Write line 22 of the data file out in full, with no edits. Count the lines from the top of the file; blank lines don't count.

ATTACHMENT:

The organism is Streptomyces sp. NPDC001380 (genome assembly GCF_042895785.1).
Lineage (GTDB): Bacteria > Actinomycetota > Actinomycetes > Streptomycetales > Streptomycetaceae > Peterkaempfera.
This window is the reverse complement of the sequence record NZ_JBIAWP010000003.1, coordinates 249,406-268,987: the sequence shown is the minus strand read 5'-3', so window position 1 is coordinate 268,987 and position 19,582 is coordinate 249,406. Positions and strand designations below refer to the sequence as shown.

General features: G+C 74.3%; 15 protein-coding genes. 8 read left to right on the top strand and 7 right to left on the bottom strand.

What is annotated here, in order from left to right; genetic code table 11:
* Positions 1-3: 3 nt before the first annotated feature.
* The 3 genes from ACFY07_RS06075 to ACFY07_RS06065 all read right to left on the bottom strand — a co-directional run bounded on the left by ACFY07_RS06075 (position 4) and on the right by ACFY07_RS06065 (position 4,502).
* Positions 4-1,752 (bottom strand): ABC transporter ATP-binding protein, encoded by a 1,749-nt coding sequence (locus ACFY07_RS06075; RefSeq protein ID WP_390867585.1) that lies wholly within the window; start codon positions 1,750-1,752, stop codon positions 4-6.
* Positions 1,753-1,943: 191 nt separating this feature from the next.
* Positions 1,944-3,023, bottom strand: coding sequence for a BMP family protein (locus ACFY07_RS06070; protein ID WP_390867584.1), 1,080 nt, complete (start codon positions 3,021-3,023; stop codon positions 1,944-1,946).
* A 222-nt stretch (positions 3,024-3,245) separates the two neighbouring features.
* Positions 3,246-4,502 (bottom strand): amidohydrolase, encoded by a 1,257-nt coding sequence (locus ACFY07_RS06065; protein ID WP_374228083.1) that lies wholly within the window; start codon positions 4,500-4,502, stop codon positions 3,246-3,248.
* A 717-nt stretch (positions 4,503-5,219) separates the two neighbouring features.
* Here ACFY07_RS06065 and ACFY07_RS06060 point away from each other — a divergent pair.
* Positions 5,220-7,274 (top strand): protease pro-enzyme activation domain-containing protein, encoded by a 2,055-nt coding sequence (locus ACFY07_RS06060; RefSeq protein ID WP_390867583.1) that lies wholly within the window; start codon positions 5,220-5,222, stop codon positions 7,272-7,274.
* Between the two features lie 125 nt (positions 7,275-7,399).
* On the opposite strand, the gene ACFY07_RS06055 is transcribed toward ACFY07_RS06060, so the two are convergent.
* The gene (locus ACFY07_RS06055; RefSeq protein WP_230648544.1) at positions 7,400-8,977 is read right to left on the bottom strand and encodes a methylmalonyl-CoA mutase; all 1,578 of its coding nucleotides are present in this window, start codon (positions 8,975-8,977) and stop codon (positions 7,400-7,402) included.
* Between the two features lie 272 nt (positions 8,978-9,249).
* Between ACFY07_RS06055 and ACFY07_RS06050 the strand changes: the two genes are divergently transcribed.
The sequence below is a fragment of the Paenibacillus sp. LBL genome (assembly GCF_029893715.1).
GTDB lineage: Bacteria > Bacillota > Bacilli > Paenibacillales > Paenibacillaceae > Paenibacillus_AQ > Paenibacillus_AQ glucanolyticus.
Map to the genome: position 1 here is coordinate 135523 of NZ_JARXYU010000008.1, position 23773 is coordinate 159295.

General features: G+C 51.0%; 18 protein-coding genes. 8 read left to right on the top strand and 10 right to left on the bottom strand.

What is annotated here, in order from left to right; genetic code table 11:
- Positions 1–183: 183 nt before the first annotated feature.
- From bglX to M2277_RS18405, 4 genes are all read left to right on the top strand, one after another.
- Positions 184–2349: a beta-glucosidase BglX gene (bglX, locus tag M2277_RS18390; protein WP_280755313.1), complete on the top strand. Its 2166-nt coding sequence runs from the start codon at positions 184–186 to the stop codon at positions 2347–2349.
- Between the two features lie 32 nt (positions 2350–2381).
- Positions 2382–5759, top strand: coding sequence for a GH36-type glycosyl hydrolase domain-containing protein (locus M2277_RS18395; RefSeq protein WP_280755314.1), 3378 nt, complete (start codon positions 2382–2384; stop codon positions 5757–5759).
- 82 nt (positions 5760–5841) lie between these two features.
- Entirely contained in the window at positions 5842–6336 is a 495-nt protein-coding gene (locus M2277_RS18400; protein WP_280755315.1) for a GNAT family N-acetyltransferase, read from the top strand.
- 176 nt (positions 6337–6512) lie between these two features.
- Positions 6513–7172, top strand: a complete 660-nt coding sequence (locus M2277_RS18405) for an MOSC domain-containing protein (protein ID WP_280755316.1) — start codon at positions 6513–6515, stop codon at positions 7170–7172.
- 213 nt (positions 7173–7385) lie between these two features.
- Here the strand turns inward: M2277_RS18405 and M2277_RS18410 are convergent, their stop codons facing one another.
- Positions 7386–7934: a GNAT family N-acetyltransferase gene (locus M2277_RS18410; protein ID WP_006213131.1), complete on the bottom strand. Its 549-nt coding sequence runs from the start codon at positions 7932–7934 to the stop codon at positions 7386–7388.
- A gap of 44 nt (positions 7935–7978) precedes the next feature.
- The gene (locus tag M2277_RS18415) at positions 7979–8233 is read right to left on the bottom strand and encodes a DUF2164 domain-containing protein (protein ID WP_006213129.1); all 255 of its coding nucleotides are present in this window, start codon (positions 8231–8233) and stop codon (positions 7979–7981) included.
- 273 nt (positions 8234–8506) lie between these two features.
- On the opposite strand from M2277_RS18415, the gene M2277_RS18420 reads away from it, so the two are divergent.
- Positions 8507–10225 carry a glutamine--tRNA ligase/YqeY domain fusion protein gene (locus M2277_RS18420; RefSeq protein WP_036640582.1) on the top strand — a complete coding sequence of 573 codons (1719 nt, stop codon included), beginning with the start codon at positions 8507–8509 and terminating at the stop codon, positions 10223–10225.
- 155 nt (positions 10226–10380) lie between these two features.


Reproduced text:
GTDB lineage: Bacteria > Bacillota > Bacilli > Paenibacillales > Paenibacillaceae > Paenibacillus_AQ > Paenibacillus_AQ glucanolyticus.